Tuesday, September 23, 2008
This is the reason I care that people understand autism. He is often misunderstood, even by those closest to him. Some think that he repeats behaviors just to "bug" them. Some think he is "smarter than Melody thinks" and "knows what he is doing". Hum.
When he was a baby he didn't want to be held. He was content to stay in his crib. Once, when I pulled him into bed with hubby & me because it was an extra chilly night, he cried until I put him back into his crib. Through the years we have helped him to change his mind about being snuggly. Now he loves hugs and gives them with enthusiams the likes of which makes you need a chiropractor afterward. He has to hug...it is now part of his routine.
Routine is huge! When starting a new routine (moving him from a nursery class in church to a regular Primary/Sunday School class was our last huge change) I have to make sure that it is set up in such a way that will be best for Michael and me because *that* is the routine will be living for a long time. If I let him go to the bathroom or leave class even once, that is what he thinks is "normal" and wants to do each week. He has a routine for his day and even for how he treats each person.
For my mother he asks for songs that she has sung to him since he was tiny. (The Eensy Weensy Spider)
For everyone that he wants to talk to (including everyone at the store, library, post office, doctor's office....) it is to hug their arm, look at their watch for a minute if they are wearing one, shout "Look!" as he shows them his new and lost teeth, and then snap his fingers. People who know Michael know what comes next and don't walk away until he snaps. People always remember Michael once they have met him. I have often heard the comments like, "Oh! I've met *you* before! I saw you in WalMart and you talked to me then (spoken to Michael)." or "I'm always so glad when he comes in. He is such a special little guy (spoken to me)."
When he was a toddler he had no empathy. He pinched little children just to hear them cry. It was while I was disparing at this terrible stage he was going through that I realized that as a baby he'd never cried when other little babies cried around him. That type of baby empathy is a normal thing for babies to do, but Michael never did it. It was then that I *knew* that he wasn't being malicious. When he pinched he wasn't angry or frustrated or anything. He did it for the noise they made, the same as he turned on and off the light switch and looked at the lights to respond, or how he pushed the button on his toy to hear the music. It was cause and effect; nothing more, nothing less. I quit putting him in situtations where he was around little children, because he needed to break the routine. It took about 2 years, but he forgot that routine and in its place was a "learned" empathy. From our family's example (how we treated him) he learned to pat softly and when a child was sad he'd ask, "Are you ok?" He "learned" empathy.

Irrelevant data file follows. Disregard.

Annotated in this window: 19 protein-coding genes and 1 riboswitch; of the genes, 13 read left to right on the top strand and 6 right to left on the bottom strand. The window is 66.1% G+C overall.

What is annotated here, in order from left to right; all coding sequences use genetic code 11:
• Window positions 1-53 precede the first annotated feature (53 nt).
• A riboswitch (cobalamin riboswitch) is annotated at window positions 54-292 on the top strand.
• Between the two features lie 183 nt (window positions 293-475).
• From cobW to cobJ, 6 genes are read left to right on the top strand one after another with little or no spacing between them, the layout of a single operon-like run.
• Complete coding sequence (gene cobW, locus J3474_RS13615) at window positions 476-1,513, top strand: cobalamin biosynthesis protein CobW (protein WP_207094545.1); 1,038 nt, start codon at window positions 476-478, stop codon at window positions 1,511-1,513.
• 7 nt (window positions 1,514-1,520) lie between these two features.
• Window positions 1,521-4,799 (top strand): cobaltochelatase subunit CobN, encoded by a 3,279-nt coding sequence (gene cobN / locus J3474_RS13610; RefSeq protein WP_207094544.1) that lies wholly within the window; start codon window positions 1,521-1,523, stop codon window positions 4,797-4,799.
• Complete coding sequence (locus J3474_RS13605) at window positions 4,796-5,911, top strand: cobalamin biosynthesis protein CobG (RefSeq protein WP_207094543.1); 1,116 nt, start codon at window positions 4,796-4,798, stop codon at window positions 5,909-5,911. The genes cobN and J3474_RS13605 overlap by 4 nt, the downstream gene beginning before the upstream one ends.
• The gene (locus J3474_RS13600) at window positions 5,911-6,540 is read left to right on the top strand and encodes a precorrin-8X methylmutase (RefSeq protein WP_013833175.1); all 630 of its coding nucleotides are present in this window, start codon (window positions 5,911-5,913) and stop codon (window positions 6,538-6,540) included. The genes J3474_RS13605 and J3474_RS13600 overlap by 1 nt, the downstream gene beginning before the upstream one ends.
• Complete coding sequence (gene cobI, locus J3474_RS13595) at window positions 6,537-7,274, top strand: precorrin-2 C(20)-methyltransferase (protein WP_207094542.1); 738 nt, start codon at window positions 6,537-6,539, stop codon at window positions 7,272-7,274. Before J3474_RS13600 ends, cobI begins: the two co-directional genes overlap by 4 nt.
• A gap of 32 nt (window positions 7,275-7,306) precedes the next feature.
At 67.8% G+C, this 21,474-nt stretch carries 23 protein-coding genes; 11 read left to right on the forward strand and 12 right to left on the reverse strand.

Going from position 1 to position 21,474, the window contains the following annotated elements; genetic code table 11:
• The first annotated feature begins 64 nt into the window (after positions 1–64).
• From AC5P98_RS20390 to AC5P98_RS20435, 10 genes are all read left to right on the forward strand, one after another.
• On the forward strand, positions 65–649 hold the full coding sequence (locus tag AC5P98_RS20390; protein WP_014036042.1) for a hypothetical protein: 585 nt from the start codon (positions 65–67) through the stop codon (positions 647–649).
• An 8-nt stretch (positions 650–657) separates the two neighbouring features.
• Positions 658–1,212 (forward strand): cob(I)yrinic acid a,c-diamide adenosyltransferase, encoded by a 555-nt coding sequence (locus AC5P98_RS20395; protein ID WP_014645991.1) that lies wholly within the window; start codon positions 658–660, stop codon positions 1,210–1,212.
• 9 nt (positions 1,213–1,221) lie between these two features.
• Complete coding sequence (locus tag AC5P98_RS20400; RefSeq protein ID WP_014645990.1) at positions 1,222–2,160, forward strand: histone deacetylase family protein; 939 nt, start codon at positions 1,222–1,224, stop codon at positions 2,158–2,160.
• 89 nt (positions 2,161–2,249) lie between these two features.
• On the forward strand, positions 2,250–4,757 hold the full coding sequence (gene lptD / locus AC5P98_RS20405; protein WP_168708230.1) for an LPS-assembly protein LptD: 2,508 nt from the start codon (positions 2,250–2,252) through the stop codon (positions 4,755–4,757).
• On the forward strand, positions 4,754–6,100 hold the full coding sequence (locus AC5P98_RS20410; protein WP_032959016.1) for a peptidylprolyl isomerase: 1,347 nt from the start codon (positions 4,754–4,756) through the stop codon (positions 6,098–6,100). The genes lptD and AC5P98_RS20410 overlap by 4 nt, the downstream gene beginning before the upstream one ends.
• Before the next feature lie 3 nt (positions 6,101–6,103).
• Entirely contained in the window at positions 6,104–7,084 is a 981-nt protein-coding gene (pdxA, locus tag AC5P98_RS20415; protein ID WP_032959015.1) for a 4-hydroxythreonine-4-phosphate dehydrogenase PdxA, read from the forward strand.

There are myriads of examples, but let it suffice to say that raising Michael has been difficult, and would be difficult no matter what simply because it tests my patience and makes me look outside of the traditional parenting methods for answers of how to help him work through his "naughty" stages.
When you have a disabled child there is no book for "What to Expect in the First Year" or second, or third or ever. We can't know whether something is a fleeting stage or one that will last for years. Many times we don't know if our children will walk or talk or potty train or learn to read and write. Doctors and other parents of handicap children know better that to even guess. But then when people who don't understand make judgements like: "Michael knows better" or implies that he is being malicious, it makes my job just that much harder. Rather than feeling support I feel judged. I'm sure I'm not the only mother in the world that has felt that way.
Do you know what I'd love for you to do to help me show support to these mothers as they struggle throught mothering these wonderfully complex children?
Suspend giving advise.
Get to know her situation.
Learn about her child's disability.
Let her cry on your shoulder.
Let her use you as a sounding board.
Just be there for her.
Just love the child for who he or she is without taking offense at their behavior.
Don't show your frustration at her child or try to discipline them.
You'll never know how much those things mean to her!
So now, in the words of Paul Harvey, you know the rest of the story.